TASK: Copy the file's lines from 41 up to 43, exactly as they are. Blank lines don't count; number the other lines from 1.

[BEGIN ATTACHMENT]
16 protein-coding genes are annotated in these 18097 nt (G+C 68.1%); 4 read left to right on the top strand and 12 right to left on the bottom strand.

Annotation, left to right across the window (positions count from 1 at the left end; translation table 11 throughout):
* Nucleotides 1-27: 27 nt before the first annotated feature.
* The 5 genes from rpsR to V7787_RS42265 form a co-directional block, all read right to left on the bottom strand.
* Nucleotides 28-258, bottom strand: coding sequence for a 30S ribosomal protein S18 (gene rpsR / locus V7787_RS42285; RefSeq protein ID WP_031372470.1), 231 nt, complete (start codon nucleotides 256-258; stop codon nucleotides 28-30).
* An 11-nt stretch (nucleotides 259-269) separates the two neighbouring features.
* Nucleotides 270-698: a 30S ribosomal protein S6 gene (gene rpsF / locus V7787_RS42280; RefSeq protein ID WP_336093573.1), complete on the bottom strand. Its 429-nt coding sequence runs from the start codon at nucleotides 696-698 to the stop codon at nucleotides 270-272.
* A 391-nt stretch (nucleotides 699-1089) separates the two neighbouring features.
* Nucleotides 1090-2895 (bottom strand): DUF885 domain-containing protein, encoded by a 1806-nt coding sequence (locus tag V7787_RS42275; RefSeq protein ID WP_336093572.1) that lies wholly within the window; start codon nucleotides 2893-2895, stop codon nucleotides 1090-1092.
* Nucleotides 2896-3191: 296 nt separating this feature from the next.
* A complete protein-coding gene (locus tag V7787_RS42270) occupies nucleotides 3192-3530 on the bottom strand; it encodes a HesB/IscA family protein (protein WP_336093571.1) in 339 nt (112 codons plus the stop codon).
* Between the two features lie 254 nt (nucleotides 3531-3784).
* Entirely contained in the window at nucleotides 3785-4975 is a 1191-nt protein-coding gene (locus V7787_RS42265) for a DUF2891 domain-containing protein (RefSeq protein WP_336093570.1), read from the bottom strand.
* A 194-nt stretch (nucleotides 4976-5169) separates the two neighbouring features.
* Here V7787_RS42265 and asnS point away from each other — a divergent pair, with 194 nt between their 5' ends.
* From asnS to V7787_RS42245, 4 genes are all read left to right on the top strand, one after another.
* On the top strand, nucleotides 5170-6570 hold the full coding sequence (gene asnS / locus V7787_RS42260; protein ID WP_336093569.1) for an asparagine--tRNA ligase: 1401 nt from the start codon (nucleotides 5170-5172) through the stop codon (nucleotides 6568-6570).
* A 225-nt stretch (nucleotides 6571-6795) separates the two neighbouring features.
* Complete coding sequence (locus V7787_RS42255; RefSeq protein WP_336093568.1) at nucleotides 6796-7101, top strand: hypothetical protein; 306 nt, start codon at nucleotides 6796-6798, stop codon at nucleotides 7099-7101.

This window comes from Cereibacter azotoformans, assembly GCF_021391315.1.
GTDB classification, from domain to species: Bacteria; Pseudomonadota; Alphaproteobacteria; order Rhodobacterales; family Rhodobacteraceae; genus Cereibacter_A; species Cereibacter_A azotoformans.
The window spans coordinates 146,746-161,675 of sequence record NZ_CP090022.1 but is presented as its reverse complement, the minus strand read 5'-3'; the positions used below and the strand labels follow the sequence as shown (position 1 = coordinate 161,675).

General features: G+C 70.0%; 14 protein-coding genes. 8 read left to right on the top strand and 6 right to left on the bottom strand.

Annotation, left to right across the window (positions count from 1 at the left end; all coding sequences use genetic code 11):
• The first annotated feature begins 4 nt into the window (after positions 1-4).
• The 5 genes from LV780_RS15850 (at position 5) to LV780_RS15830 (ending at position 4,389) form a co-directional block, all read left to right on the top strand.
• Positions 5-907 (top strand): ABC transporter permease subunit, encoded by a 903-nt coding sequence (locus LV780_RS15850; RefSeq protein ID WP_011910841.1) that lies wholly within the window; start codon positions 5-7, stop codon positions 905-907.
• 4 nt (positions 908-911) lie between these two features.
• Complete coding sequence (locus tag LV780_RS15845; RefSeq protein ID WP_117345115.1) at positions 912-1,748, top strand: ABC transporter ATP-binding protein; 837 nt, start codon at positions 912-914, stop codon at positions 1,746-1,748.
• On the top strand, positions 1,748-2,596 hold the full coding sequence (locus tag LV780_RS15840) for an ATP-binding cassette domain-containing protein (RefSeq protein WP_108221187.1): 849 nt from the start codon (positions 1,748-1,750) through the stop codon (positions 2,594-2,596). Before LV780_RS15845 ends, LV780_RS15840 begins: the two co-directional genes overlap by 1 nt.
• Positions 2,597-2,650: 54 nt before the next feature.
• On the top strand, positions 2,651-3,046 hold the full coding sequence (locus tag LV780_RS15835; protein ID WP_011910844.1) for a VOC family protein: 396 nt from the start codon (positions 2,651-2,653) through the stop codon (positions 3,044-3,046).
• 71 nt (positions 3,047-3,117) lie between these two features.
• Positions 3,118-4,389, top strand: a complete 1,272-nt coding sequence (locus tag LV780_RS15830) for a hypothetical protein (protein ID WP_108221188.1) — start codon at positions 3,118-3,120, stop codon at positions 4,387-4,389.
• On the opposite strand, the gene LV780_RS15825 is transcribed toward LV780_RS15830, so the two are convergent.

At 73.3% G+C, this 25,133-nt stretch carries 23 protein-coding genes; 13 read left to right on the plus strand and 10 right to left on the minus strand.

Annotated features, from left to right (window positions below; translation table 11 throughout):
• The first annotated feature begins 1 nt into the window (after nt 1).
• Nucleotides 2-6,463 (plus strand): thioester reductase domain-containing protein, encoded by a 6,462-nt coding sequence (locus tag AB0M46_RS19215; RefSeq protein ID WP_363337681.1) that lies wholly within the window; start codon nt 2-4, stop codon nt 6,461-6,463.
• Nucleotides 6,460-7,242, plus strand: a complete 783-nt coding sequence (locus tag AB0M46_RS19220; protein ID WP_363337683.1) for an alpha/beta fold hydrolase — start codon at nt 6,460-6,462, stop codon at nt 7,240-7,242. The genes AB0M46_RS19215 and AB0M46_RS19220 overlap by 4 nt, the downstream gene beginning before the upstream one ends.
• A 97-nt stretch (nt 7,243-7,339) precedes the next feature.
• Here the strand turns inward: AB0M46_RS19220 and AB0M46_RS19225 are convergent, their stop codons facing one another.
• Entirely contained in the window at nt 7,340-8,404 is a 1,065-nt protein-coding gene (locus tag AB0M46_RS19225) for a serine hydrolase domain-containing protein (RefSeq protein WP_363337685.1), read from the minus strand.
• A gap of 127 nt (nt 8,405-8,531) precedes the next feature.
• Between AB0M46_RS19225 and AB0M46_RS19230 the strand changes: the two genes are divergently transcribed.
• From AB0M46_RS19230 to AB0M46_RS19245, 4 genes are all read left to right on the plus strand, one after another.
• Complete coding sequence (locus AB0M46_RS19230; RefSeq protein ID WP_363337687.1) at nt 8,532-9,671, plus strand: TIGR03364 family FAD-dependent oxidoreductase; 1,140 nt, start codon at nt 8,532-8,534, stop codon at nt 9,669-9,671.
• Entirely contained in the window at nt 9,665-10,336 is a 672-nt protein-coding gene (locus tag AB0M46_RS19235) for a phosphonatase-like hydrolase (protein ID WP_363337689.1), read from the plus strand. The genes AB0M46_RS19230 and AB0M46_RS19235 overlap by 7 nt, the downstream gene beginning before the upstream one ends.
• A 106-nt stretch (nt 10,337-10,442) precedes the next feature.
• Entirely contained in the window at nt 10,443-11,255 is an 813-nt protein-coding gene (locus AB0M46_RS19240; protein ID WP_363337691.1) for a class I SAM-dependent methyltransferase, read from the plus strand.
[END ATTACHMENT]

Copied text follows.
• A 97-nt stretch (nt 7,243-7,339) precedes the next feature.
• Here the strand turns inward: AB0M46_RS19220 and AB0M46_RS19225 are convergent, their stop codons facing one another.
• Entirely contained in the window at nt 7,340-8,404 is a 1,065-nt protein-coding gene (locus tag AB0M46_RS19225) for a serine hydrolase domain-containing protein (RefSeq protein WP_363337685.1), read from the minus strand.